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Are you stressed? Your dog is likely feeling it too

A new study has shown that when humans go through stressful periods, the stress can transfer to our dogs.

It’s fair to say that dogs have always been quite good at understanding humans. While a dog’s understanding of english vocabulary is quite limited, that strong emotional bond that they share with their humans allows them to gauge what their human’s might be going through. Now, a new study has suggested that when dog owners go through a stressful period, they’re not alone in feeling the pressure — their dogs feel it too.

Dog owners experiencing long periods of stress can transfer it to their dogs, scientists report in a study published Thursday, June 6 in Scientific Reports.

The Swedish researchers focused on 58 people who own border collies or Shetland sheepdogs. They examined hair from the dog owners and their dogs, looking at the concentrations of a hormone called cortisol, a chemical released into the bloodstream and absorbed by hair follicles in response to stress.

 

Depression, excessive physical exercise and unemployment are just a few examples of stress that can influence the amount of cortisol found in your hair, said Lina Roth, lead researched of the study.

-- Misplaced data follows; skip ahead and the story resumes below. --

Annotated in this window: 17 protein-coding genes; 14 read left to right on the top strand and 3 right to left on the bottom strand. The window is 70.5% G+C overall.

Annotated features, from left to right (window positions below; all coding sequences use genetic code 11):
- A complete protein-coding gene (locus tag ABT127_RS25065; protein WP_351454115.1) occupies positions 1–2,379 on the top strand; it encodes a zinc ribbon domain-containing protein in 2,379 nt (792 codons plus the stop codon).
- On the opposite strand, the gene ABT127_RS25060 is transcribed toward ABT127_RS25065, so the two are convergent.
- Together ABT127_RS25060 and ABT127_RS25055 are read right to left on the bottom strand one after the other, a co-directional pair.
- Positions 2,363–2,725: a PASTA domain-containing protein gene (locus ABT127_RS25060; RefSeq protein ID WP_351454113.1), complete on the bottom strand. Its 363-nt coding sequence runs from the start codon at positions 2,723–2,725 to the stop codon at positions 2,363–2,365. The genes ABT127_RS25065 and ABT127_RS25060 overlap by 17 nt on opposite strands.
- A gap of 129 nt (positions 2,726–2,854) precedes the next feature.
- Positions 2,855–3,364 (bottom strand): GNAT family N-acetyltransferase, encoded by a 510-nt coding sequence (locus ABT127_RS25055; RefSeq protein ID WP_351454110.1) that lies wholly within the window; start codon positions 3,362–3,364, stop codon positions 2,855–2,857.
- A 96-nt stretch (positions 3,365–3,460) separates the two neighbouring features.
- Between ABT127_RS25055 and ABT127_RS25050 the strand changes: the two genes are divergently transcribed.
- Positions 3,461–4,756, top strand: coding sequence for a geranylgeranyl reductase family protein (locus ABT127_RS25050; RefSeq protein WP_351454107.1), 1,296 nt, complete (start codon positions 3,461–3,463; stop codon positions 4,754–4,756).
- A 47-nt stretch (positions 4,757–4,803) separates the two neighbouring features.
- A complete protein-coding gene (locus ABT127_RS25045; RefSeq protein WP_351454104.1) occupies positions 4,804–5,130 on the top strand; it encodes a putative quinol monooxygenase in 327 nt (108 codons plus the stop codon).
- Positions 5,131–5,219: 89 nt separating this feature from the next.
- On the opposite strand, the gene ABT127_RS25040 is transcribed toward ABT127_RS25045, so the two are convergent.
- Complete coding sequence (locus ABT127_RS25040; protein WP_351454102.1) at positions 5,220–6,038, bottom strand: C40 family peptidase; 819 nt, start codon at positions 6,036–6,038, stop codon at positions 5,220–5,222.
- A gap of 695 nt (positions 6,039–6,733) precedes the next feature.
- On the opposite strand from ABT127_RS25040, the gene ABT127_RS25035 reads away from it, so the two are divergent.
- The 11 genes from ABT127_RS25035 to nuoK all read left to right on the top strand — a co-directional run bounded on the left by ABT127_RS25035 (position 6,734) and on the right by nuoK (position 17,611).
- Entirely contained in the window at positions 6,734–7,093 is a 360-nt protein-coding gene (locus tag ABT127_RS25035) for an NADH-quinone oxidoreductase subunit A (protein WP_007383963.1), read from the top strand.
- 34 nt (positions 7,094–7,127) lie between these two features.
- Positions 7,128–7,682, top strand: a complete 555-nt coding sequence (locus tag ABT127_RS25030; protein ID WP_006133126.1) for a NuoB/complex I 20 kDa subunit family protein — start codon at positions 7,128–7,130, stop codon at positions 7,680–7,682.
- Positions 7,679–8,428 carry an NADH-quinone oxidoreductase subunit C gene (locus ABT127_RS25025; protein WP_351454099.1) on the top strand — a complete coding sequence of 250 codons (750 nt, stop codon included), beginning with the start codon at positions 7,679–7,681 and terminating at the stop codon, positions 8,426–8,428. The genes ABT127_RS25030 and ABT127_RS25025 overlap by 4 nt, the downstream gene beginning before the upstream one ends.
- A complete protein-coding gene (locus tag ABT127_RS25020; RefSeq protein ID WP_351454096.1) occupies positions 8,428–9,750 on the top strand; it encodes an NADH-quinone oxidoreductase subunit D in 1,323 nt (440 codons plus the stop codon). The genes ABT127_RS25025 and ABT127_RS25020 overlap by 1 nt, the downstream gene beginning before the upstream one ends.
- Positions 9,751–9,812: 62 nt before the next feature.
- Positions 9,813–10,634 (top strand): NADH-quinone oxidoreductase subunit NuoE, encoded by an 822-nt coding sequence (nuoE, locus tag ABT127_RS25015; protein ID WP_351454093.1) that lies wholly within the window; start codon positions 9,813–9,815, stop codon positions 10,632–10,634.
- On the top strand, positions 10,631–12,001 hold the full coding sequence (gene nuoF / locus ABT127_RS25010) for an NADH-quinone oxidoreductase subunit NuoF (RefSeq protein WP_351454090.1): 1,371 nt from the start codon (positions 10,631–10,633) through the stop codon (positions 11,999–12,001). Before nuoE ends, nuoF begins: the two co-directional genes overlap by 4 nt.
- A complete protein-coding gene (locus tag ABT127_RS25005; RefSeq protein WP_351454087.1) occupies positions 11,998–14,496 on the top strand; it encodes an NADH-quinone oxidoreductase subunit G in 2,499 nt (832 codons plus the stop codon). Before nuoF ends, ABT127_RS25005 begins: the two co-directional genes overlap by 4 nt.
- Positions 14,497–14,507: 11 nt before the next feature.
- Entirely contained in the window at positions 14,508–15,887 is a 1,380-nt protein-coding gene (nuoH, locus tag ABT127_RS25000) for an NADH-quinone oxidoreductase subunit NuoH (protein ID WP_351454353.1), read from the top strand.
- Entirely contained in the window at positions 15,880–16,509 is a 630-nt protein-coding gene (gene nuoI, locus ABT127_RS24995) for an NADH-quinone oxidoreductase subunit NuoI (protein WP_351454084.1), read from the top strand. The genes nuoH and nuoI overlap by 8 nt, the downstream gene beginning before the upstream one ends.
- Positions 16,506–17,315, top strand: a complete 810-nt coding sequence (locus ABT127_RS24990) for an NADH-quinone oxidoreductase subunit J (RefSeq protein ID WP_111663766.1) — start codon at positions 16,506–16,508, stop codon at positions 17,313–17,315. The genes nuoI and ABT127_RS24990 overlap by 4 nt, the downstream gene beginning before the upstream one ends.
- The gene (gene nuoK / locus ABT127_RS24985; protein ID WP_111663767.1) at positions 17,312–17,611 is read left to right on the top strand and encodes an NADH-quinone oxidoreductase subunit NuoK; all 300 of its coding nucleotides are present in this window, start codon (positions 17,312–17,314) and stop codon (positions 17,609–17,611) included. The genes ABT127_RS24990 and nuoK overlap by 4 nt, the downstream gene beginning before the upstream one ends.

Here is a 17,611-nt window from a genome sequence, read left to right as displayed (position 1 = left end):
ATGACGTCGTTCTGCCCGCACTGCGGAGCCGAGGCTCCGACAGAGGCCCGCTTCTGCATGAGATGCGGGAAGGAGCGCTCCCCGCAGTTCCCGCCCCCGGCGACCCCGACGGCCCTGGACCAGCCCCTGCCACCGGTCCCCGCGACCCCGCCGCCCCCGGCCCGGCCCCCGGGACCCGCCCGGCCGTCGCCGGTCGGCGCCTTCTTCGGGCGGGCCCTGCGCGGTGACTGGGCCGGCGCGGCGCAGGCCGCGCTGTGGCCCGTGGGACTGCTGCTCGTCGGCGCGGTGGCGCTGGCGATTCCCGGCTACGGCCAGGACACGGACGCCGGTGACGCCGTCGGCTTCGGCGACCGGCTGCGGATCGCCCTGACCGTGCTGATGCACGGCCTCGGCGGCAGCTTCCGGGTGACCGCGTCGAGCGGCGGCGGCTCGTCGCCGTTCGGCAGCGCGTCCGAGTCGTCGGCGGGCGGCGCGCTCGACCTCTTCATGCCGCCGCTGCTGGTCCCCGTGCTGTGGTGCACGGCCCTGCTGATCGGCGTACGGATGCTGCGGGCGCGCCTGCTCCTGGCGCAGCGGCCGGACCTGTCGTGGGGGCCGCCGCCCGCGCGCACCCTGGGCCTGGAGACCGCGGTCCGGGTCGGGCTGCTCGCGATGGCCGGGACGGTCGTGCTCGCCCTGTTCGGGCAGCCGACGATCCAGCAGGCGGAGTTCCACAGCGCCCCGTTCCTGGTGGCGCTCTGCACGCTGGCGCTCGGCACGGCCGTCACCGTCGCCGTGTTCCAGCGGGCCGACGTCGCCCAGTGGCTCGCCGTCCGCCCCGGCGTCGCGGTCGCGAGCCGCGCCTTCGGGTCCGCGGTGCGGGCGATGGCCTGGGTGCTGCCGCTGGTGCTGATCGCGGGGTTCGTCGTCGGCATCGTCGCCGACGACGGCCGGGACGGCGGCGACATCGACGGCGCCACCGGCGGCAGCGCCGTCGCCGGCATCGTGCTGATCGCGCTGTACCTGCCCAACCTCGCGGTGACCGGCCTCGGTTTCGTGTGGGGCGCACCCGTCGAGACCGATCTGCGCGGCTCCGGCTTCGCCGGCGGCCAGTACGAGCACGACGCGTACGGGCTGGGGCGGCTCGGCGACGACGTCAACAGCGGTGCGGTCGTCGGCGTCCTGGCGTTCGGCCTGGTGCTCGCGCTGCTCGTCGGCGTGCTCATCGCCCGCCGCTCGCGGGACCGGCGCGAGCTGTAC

Roth and her team found that the patterns of cortisol levels in the hair of dog owners closely matched that found in their dogs in both winter and summer months, indicating their stress levels were in sync.

She thinks the owners are influencing the dogs rather than the other way around because several human personality traits appear to affect canine cortisol levels.

The researchers don’t know what causes the synchronisation in cortisol levels between humans and their pups. But a hint might lie in the fact that the link is stronger with competitive dogs than in pet pooches.

The bond formed between owner and competitive dogs during training may increase the canines’ emotional reliance on their owners, she said. That in turn could increase the degree of synchronisation.

Roth and her team plan to investigate whether other dog breeds will react to their owners the same way.

In the meantime, she offered advice to minimize how much stress dog owners may be causing their pets. Dogs that play more show fewer signs of being stressed, she said.

So in the words of this brilliant researcher –  “just be with your dog and have fun.”

That sure sounds like advice that the Barking Mad crew have no objections too. We love nothing more than to have lots of fun with our awesome doggies here.

Click here to see the research report in full

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